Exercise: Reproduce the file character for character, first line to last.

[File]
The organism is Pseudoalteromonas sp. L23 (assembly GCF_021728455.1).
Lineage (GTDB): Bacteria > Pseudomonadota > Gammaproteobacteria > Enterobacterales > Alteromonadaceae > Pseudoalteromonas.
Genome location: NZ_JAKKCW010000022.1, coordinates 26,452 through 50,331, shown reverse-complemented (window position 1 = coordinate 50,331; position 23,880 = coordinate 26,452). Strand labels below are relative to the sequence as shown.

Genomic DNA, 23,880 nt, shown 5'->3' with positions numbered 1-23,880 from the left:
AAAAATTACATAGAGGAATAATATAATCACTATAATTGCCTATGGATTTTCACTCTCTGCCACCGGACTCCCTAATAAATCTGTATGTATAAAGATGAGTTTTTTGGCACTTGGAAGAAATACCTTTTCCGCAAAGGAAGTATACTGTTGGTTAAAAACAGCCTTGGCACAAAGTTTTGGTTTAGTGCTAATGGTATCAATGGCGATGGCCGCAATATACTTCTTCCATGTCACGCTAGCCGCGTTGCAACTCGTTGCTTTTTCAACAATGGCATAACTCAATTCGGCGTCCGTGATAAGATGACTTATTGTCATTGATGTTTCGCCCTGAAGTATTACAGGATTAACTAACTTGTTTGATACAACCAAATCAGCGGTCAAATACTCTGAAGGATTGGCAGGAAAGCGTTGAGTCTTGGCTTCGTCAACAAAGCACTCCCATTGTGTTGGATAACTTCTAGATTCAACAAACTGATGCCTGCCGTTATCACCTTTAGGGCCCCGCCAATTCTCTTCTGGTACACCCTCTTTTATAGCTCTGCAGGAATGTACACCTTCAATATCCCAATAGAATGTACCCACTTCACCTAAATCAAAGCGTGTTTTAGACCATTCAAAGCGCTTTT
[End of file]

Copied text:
The organism is Pseudoalteromonas sp. L23 (assembly GCF_021728455.1).
Lineage (GTDB): Bacteria > Pseudomonadota > Gammaproteobacteria > Enterobacterales > Alteromonadaceae > Pseudoalteromonas.
Genome location: NZ_JAKKCW010000022.1, coordinates 26,452 through 50,331, shown reverse-complemented (window position 1 = coordinate 50,331; position 23,880 = coordinate 26,452). Strand labels below are relative to the sequence as shown.

Genomic DNA, 23,880 nt, shown 5'->3' with positions numbered 1-23,880 from the left:
AAAAATTACATAGAGGAATAATATAATCACTATAATTGCCTATGGATTTTCACTCTCTGCCACCGGACTCCCTAATAAATCTGTATGTATAAAGATGAGTTTTTTGGCACTTGGAAGAAATACCTTTTCCGCAAAGGAAGTATACTGTTGGTTAAAAACAGCCTTGGCACAAAGTTTTGGTTTAGTGCTAATGGTATCAATGGCGATGGCCGCAATATACTTCTTCCATGTCACGCTAGCCGCGTTGCAACTCGTTGCTTTTTCAACAATGGCATAACTCAATTCGGCGTCCGTGATAAGATGACTTATTGTCATTGATGTTTCGCCCTGAAGTATTACAGGATTAACTAACTTGTTTGATACAACCAAATCAGCGGTCAAATACTCTGAAGGATTGGCAGGAAAGCGTTGAGTCTTGGCTTCGTCAACAAAGCACTCCCATTGTGTTGGATAACTTCTAGATTCAACAAACTGATGCCTGCCGTTATCACCTTTAGGGCCCCGCCAATTCTCTTCTGGTACACCCTCTTTTATAGCTCTGCAGGAATGTACACCTTCAATATCCCAATAGAATGTACCCACTTCACCTAAATCAAAGCGTGTTTTAGACCATTCAAAGCGCTTTT